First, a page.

Last Friday, we saw two significant developments in the
MUNACA/PSAC strike against McGill.
First, in response to MUNACA/PSAC pressure tactics that have
been limiting access to our campus and putting members of our
community at risk, McGill asked the Superior Court of Quebec for an
injunction constraining some union activities on the picket
This request was granted late Friday afternoon. The ruling,
which remains in effect through October 3, is posted
on our website.
Second, an inspector from the Quebec Ministry of Labour reported
that a small number of McGill employees appeared to be ineligible
to perform work normally done by MUNACA employees. McGill disputes
these findings in each and every case and will, if called upon,
make its views clear to a Labour Board hearing that will ultimately
determine the facts.
McGill is abiding by its collective agreements and Quebec labour
law in doing its best to minimize the effects of the strike on its
students, professors and researchers.
The injunction, which we sought reluctantly, restricts the size
of picket lines, curtails noise levels and calls for unimpeded
access to our campus.
More precisely, the Court has said that MUNACA/PSAC must:
- Abstain "from demonstrating or protesting by shouting,
chanting, marching, picketing, displaying signs or posters,
gesturing or assembling" on our property;
- Cease and abstain "from impeding, obstructing or inhibiting
access" to McGill;
- Abstain from using microphones and other devices to amplify
sound on the picket line;
- Abstain "from impeding, obstructing or inhibiting" pedestrian
or vehicular traffic;
- Abstain "from assembling in a group of more than 15 persons
within four metres of the entries and exits" to McGill.
In applying for the provisional injunction we demonstrated that
over the past few days the union has been escalating its pressure
tactics - preventing, for example, the delivery of delicate and
expensive shipments that include biological and chemical materials.
Many of these items are perishable and need to be kept in
particular conditions and delivered within a strict time frame or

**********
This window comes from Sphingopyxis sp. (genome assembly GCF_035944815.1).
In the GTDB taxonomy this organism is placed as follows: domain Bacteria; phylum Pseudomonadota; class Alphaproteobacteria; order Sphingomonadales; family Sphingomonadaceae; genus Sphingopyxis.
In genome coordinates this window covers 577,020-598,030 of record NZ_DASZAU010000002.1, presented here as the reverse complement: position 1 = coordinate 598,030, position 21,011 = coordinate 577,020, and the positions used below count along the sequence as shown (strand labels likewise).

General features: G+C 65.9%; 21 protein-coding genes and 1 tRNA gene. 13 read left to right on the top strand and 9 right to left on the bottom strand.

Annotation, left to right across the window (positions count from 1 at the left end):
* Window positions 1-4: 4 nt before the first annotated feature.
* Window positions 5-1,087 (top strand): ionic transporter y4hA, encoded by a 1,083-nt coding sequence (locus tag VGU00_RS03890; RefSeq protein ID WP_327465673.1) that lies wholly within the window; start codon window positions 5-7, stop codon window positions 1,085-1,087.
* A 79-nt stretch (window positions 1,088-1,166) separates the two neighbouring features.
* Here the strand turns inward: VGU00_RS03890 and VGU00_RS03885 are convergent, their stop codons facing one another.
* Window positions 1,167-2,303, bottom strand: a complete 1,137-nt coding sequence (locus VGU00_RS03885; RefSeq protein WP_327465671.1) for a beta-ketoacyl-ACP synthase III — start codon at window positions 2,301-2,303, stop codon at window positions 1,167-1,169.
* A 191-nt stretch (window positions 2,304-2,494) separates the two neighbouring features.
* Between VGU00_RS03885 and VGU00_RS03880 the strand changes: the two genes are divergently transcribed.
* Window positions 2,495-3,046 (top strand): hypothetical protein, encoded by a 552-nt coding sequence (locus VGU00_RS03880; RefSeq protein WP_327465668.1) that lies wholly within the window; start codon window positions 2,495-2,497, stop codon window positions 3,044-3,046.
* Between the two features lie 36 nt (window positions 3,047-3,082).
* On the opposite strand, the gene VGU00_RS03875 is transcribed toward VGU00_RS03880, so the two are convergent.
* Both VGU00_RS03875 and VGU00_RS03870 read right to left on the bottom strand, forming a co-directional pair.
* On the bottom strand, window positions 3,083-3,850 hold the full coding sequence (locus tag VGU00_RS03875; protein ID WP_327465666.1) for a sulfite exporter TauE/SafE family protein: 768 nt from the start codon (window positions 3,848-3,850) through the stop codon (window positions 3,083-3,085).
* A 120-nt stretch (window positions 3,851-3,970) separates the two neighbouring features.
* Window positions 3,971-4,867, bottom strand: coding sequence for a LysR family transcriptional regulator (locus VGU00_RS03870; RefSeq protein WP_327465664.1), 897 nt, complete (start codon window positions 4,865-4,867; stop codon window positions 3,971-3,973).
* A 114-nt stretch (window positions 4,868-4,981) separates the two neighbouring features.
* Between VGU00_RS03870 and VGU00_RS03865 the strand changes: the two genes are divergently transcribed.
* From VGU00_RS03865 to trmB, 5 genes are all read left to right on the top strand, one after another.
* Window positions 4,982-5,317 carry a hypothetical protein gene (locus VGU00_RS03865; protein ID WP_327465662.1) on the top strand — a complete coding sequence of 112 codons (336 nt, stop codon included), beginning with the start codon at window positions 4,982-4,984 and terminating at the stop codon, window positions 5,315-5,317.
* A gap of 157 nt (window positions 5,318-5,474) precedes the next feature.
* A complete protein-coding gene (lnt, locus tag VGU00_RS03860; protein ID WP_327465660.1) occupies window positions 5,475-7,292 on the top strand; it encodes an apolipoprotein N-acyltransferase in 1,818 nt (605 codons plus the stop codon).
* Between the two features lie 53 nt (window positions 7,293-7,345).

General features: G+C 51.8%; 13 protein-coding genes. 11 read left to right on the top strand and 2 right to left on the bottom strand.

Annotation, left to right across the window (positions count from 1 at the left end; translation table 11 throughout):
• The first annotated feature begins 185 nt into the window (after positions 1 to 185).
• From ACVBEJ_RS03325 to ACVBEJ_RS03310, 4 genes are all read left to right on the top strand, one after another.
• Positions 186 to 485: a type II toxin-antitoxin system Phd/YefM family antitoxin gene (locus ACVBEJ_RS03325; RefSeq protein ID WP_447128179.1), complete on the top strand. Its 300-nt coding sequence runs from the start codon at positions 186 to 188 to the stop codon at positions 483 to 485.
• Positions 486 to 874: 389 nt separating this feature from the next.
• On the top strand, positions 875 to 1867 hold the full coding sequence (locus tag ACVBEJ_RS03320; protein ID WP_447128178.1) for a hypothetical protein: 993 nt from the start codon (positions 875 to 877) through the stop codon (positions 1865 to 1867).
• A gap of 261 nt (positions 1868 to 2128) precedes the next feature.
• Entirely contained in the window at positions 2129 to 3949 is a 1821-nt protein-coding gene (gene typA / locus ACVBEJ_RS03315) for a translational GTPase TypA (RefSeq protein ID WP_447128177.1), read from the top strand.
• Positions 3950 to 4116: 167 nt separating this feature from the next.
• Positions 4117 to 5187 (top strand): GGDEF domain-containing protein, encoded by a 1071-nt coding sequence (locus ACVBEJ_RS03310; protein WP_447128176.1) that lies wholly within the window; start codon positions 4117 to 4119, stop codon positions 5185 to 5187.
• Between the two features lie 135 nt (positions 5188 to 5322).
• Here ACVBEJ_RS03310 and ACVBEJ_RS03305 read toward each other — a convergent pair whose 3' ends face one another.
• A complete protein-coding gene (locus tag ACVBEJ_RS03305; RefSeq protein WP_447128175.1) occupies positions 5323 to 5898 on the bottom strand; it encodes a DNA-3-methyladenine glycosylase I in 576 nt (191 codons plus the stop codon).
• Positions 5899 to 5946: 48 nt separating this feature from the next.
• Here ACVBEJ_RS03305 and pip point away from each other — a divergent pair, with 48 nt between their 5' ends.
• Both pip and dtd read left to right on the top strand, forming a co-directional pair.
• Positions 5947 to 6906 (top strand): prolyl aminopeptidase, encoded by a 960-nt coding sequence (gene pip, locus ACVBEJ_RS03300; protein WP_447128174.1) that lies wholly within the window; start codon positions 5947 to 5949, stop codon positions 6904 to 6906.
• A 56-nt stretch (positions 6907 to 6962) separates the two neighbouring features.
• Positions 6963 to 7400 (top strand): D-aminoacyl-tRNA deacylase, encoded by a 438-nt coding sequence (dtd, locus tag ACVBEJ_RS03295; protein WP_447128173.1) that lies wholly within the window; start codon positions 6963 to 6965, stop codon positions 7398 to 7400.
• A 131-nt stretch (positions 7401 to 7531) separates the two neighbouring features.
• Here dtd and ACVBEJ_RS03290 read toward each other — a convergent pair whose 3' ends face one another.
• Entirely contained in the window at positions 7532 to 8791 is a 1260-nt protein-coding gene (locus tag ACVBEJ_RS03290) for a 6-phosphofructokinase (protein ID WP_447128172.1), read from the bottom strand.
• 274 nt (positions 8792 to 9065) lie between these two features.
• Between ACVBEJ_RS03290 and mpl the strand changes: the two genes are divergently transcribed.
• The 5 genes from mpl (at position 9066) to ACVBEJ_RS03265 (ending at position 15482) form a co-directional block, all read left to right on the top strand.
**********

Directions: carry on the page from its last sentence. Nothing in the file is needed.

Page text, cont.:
they are lost. By their actions, MUNACA/PSAC have been putting the
research work of many our professors and students in peril.
In addition, I should point out that earlier this week between
400 and 500 picketers were walking as a group and blocking
sidewalks on Durocher St. and University St. The sheer number of
picketers put other pedestrians at risk, forcing them off the
sidewalk and onto the bike path or the street, and hampered members
of our community from entering the campus.
Finally, the noise level at various entry points to the campus
was unacceptably high.
Please understand that we took this step as a last resort. Our
preferred solution was to negotiate a protocol with the union that
would have kept pedestrian areas around the campus safe and ensured
delivery access to our buildings in order to safeguard vital
materials without putting undue constraints on picketing.
Unfortunately, it proved impossible to establish such a protocol
with the union and we felt that in the best interests of the McGill
community, we had no choice but to seek a solution through the
As we have stated since MUNACA/PSAC members walked out, we are
committed to ensuring that classes remain open and that we continue
to fulfill our academic and research mission. At the same time,
ensuring the safety and security of the McGill community remains
our top priority.
We are satisfied with the Superior Court's decision and view it
as an important step in ensuring that students and faculty are able
to pursue their studies and related activities in a safe and secure
Earlier, at MUNACA's and PSAC's request, an inspector from the
Quebec Ministry of Labour visited McGill to determine if people
performing the tasks of striking MUNACA workers are eligible to do
so. He met with more than 100 employees over a two-and-a-half-day
period, a difficult task for which McGill expresses its
This is a normal action in a labour dispute and the inspector
has reported on his observations, as he is obliged to do when
requested. This report is a step in a process and is not a
definitive legal finding. As the inspector himself notes, only the
Quebec Labour Board can make a legal determination and, if the
Board holds a hearing into this report, McGill will make its
position extremely clear.
After meeting the employees, the inspector referenced very few
breaches of Section 109.1 of the Quebec Labour Code in his
In every case, McGill disagrees with the examples he cited.
Some of these include:
- Casual employees who had been hired before the strike to carry
out their own work, which may overlap the tasks of MUNACA
- In a number of cases we have had a chance to review, we have
found errors of fact - including references to employees being
replaced who were not even members of the MUNACA/PSAC union to
- The situation of an employee who is eligible to perform the
duties that have been assigned at the Macdonald Campus, even though
this individual normally works at the downtown campus. Both
campuses are managed by the same employer; they are subject to the
If MUNACA/PSAC chooses to pursue this matter before the Quebec
Labour Board, McGill will take that opportunity to show that what
it is doing is legal: we disagree in every case.
McGill maintains that all the contingency actions taken to keep
the University operating in its core mission of teaching and
research the MUNACA/PSAC strike are fully within the law.